7.1 The Annular Modes in Reanalyses: The Value of Conventional and Surface-Observation Input Reanalyses in the Northern Hemisphere (Invited Presentation)

Thursday, 10 January 2019: 10:30 AM
West 212A (Phoenix Convention Center - West and North Buildings)
Edwin P. Gerber, Courant Institute of Mathematical Sciences, New York, NY; and P. Martineau

We assess the representation of annular mode variability across all available reanalysis products, contrasting "reanalysis uncertainty" associated with our ability to constrain the circulation with available observations (i.e., the inter-reanalysis spread) with "sampling uncertainty" associated with the finite length of the reanalysis records. The annular modes characterize the dominant variability of the extratropical circulation in each hemisphere, quantifying vacillations in the position of the tropospheric jet stream and strength of the stratospheric polar vortex. They provide a metric for assessing the coupling between these jets across time scales, from intraseasonal (associated with Sudden Stratospheric Warmings; SSWs) to decadal, where the formation of the ozone hole drove a poleward shift in the jet stream.

We find that the annular modes are extremely consistent across all modern reanalyses during the satellite era (1979 onward). Consequently, uncertainty in annular mode variability, e.g., the coupling between the stratosphere and troposphere and the variation in amplitude and time scale of jet variations throughout the annual cycle, is dominated by sampling uncertainty. Comparison of reanalyses based on conventional or surface observations alone with those using all available observations confirm that we have limited ability to characterize Southern Hemisphere in the pre-satellite era. In the Northern Hemisphere, however, there is evidence that conventional observations are sufficient, at least from 1958 onward. The addition of two additional decades substantially reduces uncertainty in our ability to quantify the dominate variability of the stratosphere-troposphere system and so demonstrates the value of historic reanalyses.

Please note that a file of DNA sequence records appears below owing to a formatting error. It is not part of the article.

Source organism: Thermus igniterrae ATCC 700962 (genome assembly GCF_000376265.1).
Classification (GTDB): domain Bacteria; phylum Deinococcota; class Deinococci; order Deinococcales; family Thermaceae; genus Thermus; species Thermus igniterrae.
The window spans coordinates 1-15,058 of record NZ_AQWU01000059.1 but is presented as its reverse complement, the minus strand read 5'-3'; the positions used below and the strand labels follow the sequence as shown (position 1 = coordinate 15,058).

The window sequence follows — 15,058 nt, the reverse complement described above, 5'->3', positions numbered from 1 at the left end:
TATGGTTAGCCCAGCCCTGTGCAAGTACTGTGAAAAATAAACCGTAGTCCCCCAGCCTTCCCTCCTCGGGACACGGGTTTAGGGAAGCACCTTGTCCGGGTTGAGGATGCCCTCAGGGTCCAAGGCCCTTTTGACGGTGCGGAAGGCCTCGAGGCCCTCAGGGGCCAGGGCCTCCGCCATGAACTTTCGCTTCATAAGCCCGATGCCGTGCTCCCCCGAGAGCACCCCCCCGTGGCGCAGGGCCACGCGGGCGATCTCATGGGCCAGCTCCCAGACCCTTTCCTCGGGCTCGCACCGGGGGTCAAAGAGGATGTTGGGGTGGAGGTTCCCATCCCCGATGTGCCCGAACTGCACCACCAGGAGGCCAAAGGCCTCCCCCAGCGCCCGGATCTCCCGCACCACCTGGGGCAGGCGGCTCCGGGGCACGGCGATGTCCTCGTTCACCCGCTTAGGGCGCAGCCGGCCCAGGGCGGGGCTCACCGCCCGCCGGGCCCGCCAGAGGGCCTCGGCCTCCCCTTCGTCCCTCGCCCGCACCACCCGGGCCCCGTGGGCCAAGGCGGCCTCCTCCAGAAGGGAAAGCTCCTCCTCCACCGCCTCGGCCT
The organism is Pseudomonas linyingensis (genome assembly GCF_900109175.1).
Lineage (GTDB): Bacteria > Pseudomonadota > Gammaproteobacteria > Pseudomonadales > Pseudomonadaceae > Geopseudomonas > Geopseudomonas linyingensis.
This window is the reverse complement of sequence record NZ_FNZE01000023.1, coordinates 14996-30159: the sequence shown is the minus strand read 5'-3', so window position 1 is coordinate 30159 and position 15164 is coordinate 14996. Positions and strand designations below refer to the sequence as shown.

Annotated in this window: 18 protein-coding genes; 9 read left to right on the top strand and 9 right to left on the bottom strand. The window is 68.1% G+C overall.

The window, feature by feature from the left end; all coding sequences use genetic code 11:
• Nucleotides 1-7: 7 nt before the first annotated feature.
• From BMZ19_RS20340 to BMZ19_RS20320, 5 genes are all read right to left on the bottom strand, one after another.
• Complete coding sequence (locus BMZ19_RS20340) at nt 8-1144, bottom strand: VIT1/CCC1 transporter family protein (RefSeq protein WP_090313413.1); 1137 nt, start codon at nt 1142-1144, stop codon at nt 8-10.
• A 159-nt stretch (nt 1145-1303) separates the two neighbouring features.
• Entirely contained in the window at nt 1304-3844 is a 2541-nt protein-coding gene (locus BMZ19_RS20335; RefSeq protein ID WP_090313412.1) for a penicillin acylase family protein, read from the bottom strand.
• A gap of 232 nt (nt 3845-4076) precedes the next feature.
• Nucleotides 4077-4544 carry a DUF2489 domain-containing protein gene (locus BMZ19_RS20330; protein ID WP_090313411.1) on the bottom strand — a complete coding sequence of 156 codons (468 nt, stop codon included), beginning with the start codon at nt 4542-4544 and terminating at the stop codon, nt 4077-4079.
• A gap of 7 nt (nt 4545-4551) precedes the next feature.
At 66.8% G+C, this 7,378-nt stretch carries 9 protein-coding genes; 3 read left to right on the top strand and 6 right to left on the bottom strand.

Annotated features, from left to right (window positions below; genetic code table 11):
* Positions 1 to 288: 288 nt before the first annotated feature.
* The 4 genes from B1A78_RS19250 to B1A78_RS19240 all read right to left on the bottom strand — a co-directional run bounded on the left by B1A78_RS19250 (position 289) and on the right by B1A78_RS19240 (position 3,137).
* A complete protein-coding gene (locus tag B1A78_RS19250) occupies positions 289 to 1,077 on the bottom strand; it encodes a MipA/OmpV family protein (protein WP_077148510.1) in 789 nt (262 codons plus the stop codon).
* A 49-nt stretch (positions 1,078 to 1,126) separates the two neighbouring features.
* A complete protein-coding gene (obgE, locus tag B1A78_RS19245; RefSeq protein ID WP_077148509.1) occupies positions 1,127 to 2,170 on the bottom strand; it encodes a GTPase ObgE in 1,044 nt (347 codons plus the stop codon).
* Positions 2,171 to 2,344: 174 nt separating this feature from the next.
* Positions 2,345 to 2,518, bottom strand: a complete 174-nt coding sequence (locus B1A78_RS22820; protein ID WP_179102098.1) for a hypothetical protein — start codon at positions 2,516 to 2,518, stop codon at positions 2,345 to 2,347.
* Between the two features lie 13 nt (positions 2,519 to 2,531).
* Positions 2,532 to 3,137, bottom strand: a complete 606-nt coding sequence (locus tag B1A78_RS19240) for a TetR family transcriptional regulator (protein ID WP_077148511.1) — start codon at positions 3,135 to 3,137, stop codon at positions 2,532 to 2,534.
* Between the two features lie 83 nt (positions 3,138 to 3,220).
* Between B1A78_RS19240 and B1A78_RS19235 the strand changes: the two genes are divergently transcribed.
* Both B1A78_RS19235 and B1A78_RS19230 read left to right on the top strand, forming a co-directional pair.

Implications for the assessment of models, and the strength of coupling between the surface and upper atmosphere will be discussed. In particular, the ERA-20C reanalysis suggests that much of the variability of the stratosphere (e.g., 50 percent of the variance at 10 hPa — such that the reanalysis accurately identifies half of all SSWs since 1958) can be captured in a reanalysis based on surface observations alone. This does not imply that the surface "drives" the variability of the stratosphere, but that the circulation of the atmosphere is tightly coupled across the tropopause.

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